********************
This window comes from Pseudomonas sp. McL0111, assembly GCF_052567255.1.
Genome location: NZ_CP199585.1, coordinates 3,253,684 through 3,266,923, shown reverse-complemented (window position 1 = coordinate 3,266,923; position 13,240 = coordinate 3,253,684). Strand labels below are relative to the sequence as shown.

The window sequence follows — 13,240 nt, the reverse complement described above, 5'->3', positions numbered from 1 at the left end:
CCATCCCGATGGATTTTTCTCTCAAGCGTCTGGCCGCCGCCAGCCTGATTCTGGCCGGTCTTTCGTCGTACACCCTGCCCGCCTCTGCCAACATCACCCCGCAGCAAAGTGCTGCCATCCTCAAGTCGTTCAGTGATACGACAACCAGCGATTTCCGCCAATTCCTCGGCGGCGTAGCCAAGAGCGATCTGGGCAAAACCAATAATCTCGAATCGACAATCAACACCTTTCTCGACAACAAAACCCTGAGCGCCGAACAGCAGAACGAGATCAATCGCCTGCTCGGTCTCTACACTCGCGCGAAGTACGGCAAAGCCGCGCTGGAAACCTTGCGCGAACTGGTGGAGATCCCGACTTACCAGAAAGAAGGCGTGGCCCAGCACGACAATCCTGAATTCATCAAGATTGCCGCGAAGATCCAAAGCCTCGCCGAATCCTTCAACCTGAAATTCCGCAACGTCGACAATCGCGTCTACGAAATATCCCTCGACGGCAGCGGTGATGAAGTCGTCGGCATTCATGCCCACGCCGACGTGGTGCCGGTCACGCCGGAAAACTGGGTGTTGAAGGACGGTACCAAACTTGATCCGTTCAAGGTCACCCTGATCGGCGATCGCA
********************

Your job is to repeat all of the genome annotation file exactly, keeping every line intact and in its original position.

This window comes from Pseudomonas sp. McL0111, assembly GCF_052567255.1.
Genome location: NZ_CP199585.1, coordinates 3,253,684 through 3,266,923, shown reverse-complemented (window position 1 = coordinate 3,266,923; position 13,240 = coordinate 3,253,684). Strand labels below are relative to the sequence as shown.

The window sequence follows — 13,240 nt, the reverse complement described above, 5'->3', positions numbered from 1 at the left end:
CCATCCCGATGGATTTTTCTCTCAAGCGTCTGGCCGCCGCCAGCCTGATTCTGGCCGGTCTTTCGTCGTACACCCTGCCCGCCTCTGCCAACATCACCCCGCAGCAAAGTGCTGCCATCCTCAAGTCGTTCAGTGATACGACAACCAGCGATTTCCGCCAATTCCTCGGCGGCGTAGCCAAGAGCGATCTGGGCAAAACCAATAATCTCGAATCGACAATCAACACCTTTCTCGACAACAAAACCCTGAGCGCCGAACAGCAGAACGAGATCAATCGCCTGCTCGGTCTCTACACTCGCGCGAAGTACGGCAAAGCCGCGCTGGAAACCTTGCGCGAACTGGTGGAGATCCCGACTTACCAGAAAGAAGGCGTGGCCCAGCACGACAATCCTGAATTCATCAAGATTGCCGCGAAGATCCAAAGCCTCGCCGAATCCTTCAACCTGAAATTCCGCAACGTCGACAATCGCGTCTACGAAATATCCCTCGACGGCAGCGGTGATGAAGTCGTCGGCATTCATGCCCACGCCGACGTGGTGCCGGTCACGCCGGAAAACTGGGTGTTGAAGGACGGTACCAAACTTGATCCGTTCAAGGTCACCCTGATCGGCGATCGCA